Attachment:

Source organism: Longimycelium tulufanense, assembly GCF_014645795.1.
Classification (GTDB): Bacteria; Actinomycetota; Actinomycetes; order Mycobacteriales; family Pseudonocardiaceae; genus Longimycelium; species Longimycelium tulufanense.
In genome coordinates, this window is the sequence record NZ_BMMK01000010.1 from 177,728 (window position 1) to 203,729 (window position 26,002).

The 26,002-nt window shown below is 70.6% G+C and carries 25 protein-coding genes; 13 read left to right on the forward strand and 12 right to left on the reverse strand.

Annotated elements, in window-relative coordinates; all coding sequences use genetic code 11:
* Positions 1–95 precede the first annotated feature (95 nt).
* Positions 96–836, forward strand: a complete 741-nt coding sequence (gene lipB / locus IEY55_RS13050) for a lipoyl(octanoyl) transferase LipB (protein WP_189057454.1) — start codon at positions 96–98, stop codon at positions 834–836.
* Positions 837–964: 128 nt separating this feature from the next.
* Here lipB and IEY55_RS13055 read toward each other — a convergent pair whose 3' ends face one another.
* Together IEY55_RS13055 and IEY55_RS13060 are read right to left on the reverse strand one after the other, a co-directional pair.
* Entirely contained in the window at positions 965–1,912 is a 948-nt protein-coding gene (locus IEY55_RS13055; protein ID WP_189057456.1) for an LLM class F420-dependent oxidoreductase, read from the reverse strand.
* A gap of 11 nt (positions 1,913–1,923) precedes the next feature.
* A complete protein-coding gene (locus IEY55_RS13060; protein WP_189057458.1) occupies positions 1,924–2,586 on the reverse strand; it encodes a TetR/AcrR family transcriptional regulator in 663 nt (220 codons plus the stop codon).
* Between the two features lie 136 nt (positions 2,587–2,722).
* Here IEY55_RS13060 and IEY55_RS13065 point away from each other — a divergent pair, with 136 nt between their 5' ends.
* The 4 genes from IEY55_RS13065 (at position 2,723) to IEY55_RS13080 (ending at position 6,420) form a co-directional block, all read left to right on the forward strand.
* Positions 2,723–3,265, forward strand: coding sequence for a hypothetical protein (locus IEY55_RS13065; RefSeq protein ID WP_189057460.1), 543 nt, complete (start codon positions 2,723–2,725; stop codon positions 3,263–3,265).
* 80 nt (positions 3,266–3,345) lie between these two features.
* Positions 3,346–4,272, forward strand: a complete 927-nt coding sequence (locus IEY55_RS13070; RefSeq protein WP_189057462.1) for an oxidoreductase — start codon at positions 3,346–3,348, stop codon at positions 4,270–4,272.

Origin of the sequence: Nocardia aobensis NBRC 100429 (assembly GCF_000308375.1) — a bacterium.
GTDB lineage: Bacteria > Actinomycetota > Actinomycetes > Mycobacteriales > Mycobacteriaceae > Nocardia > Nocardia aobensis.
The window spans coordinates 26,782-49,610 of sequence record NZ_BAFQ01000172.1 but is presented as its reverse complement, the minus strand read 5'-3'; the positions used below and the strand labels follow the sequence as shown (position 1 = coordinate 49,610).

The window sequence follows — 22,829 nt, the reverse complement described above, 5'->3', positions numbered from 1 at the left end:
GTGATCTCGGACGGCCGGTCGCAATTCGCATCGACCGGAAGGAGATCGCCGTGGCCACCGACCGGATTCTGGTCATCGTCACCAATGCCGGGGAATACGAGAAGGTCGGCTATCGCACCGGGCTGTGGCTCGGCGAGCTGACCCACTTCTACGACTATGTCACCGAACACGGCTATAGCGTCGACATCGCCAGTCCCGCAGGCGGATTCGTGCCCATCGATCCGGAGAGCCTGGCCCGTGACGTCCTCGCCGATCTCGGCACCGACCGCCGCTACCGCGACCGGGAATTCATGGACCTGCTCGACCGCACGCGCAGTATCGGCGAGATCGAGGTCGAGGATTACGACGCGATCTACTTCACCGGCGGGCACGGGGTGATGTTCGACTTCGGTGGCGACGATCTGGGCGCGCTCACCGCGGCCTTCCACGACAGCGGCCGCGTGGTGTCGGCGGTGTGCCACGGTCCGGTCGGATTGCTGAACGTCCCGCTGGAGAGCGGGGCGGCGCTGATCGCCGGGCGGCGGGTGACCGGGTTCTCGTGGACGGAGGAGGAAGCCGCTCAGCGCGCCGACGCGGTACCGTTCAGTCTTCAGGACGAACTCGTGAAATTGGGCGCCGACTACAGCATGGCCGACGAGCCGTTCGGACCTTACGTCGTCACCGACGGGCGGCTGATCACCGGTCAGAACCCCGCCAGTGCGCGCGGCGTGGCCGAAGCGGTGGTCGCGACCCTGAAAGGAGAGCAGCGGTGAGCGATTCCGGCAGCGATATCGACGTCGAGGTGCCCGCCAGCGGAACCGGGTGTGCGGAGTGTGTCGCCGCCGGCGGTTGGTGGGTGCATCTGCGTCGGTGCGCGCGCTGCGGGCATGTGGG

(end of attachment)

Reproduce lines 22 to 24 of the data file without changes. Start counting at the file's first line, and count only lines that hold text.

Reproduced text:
The window spans coordinates 26,782-49,610 of sequence record NZ_BAFQ01000172.1 but is presented as its reverse complement, the minus strand read 5'-3'; the positions used below and the strand labels follow the sequence as shown (position 1 = coordinate 49,610).

The window sequence follows — 22,829 nt, the reverse complement described above, 5'->3', positions numbered from 1 at the left end:
GTGATCTCGGACGGCCGGTCGCAATTCGCATCGACCGGAAGGAGATCGCCGTGGCCACCGACCGGATTCTGGTCATCGTCACCAATGCCGGGGAATACGAGAAGGTCGGCTATCGCACCGGGCTGTGGCTCGGCGAGCTGACCCACTTCTACGACTATGTCACCGAACACGGCTATAGCGTCGACATCGCCAGTCCCGCAGGCGGATTCGTGCCCATCGATCCGGAGAGCCTGGCCCGTGACGTCCTCGCCGATCTCGGCACCGACCGCCGCTACCGCGACCGGGAATTCATGGACCTGCTCGACCGCACGCGCAGTATCGGCGAGATCGAGGTCGAGGATTACGACGCGATCTACTTCACCGGCGGGCACGGGGTGATGTTCGACTTCGGTGGCGACGATCTGGGCGCGCTCACCGCGGCCTTCCACGACAGCGGCCGCGTGGTGTCGGCGGTGTGCCACGGTCCGGTCGGATTGCTGAACGTCCCGCTGGAGAGCGGGGCGGCGCTGATCGCCGGGCGGCGGGTGACCGGGTTCTCGTGGACGGAGGAGGAAGCCGCTCAGCGCGCCGACGCGGTACCGTTCAGTCTTCAGGACGAACTCGTGAAATTGGGCGCCGACTACAGCATGGCCGACGAGCCGTTCGGACCTTACGTCGTCACCGACGGGCGGCTGATCACCGGTCAGAACCCCGCCAGTGCGCGCGGCGTGGCCGAAGCGGTGGTCGCGACCCTGAAAGGAGAGCAGCGGTGAGCGATTCCGGCAGCGATATCGACGTCGAGGTGCCCGCCAGCGGAACCGGGTGTGCGGAGTGTGTCGCCGCCGGCGGTTGGTGGGTGCATCTGCGTCGGTGCGCGCGCTGCGGGCATGTGGG